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Parti Quebecois leadership candidate Pierre-Karl Peladeau listens as delegates debate a proposal at the party's national congress Saturday, February 7, 2015 in Laval, Que. THE CANADIAN PRESS/Ryan RemiorzRyan Remiorz/The Canadian Press

When an audience member yelled at Sabrina Halde to perform in French – "En français! En français!" – the lead singer of Quebec pop group Groenland was momentarily nonplussed. She quickly mastered the situation, gently joking, "You've come to the wrong place. Remove this man," and doing so in perfect French. The heckler? Parti Québécois leadership front-runner Pierre Karl Péladeau.

This is what the PQ's growing obsession with language and identity has come to. In his off hours, the man who would be Quebec's premier is a musical vigilante, keeping tabs on the linguistic purity of indie-pop bands.

A spokesman for the media magnate later said that he didn't know the group and chalked the outburst up to fatigue, while insisting alcohol was not a factor. When you need to make that sort of denial, you've lost the argument. All in all it was a rough trip up north for PKP; rival candidate Pierre Céré provided headline fodder by deriding the front-runner as a modern-day Citizen Kane, and suggesting he is trying to buy himself a political party.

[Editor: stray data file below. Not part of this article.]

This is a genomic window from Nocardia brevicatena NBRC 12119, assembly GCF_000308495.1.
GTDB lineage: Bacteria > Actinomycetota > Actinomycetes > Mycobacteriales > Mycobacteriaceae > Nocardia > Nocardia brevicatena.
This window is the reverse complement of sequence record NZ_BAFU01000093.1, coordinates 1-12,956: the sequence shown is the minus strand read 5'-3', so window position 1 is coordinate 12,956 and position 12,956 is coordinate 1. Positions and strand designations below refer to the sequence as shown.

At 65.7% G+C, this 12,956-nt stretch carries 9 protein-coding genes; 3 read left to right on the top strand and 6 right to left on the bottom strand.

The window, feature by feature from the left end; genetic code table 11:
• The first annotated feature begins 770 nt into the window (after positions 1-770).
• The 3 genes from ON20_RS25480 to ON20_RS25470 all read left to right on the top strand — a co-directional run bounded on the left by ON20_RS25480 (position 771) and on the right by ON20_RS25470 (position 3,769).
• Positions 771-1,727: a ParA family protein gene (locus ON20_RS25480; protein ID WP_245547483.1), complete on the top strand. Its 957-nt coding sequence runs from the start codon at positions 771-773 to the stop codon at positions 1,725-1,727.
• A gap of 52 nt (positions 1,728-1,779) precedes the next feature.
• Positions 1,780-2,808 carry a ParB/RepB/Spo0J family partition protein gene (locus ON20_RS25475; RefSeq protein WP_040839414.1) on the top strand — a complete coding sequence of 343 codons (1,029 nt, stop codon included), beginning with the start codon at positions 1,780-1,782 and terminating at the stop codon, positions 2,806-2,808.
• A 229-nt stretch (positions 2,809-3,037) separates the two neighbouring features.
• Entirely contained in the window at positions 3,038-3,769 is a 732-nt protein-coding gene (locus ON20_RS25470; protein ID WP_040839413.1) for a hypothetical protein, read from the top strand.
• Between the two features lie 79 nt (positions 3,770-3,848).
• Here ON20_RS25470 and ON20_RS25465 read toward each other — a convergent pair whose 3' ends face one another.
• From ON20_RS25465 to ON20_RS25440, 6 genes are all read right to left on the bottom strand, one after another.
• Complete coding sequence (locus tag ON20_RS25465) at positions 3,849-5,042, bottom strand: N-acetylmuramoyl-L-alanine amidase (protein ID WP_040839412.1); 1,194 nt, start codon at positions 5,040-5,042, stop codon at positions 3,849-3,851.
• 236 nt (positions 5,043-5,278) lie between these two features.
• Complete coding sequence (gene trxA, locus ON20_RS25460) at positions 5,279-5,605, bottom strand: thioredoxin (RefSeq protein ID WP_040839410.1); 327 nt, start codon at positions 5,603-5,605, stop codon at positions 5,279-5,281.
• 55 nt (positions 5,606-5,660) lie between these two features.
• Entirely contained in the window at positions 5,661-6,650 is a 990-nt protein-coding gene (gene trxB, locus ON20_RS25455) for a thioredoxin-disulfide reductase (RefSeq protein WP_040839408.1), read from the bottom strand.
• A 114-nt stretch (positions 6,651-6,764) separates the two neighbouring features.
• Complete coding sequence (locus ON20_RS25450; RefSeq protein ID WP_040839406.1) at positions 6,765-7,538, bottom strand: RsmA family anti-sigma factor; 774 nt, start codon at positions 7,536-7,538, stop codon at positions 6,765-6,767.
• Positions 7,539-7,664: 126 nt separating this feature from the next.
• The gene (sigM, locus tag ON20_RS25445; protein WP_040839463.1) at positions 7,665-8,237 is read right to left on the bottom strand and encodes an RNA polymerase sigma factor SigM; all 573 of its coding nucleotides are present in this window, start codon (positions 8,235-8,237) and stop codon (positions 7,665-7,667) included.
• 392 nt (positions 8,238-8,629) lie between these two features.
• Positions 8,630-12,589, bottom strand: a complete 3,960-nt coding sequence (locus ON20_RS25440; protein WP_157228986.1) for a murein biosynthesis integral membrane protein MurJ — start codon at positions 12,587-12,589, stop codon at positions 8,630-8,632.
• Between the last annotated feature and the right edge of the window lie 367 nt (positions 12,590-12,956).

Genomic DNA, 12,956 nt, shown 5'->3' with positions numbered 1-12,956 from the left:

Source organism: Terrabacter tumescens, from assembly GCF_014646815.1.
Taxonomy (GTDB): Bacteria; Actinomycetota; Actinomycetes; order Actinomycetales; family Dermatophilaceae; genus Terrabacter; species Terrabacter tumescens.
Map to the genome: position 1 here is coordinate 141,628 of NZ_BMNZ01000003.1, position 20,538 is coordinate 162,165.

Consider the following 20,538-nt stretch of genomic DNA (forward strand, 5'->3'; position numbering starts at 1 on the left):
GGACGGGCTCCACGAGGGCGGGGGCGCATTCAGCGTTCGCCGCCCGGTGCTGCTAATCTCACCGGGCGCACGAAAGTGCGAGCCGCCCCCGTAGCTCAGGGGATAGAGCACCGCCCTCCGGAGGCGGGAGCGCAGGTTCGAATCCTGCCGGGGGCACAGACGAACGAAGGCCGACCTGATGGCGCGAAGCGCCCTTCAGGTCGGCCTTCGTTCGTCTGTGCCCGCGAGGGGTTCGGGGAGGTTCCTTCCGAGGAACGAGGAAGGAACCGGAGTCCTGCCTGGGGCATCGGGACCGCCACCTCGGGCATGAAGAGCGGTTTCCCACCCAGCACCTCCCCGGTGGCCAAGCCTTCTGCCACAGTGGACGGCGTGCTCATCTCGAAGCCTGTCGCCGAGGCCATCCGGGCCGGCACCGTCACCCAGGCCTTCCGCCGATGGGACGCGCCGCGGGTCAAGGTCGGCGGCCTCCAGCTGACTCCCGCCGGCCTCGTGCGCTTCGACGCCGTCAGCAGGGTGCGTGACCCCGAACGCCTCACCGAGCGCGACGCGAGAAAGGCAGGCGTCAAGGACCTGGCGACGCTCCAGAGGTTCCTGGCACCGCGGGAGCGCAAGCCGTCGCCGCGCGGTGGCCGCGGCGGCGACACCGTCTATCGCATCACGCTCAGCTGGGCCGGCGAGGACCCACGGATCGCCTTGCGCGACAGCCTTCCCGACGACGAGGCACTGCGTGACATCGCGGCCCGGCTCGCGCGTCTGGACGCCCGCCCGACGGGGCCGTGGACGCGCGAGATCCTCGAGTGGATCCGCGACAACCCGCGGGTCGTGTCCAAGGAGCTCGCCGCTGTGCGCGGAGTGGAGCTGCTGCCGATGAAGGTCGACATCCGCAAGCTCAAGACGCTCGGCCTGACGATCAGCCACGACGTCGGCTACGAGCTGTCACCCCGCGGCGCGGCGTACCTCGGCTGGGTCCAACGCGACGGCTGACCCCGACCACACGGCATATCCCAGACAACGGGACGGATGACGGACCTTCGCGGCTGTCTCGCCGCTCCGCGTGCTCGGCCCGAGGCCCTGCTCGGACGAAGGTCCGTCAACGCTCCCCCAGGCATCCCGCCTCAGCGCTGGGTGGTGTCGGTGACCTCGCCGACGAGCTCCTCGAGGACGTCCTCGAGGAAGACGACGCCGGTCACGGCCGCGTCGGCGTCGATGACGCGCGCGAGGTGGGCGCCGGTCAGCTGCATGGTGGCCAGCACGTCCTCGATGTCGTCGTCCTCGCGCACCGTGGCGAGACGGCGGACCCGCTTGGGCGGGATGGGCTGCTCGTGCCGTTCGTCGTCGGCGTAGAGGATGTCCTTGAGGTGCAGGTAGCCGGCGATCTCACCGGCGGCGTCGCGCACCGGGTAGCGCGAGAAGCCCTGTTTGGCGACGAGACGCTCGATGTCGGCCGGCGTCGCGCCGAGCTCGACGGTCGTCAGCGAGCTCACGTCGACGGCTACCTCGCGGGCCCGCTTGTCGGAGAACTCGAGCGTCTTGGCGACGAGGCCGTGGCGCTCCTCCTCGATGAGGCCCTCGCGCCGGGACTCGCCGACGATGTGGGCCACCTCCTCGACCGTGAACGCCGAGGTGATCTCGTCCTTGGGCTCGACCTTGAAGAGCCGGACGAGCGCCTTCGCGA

Others within the sovereignty movement are equally caustic. PQ agitator Pierre Dubuc's new book paints a harsh portrait of a borderline incompetent businessman with a long history of putting personal interests above all else. And there are those who say he's Quebec's Michael Ignatieff, at least as framed by those memorable Conservative ads: just visiting and just in it for himself.

There are other parallels: He's an outsider, and arrives wearing the halo of a political saviour. He also exceeds the Harvard professor's penchant for firing the puck into his own net.

Mr. Péladeau has resources and (sometimes) a populist touch; his poignant reminiscences about his mother's suicide provided a moment of surprising candour. But as one of the richest and most powerful men in Quebec, with a history of brittle labour relations, he's a divisive figure in the left-leaning sovereignty movement.

Among Mr. Dubuc's many barbs, he dismisses Mr. Péladeau as the candidate "the Globe and Mail wants to win."

Well. We're not customarily in the business of endorsing PQ leadership hopefuls. That said, the nomination of a gaffe-prone figure who could further splinter Quebec's sovereigntisty movement is probably something a federalist newspaper could get behind.

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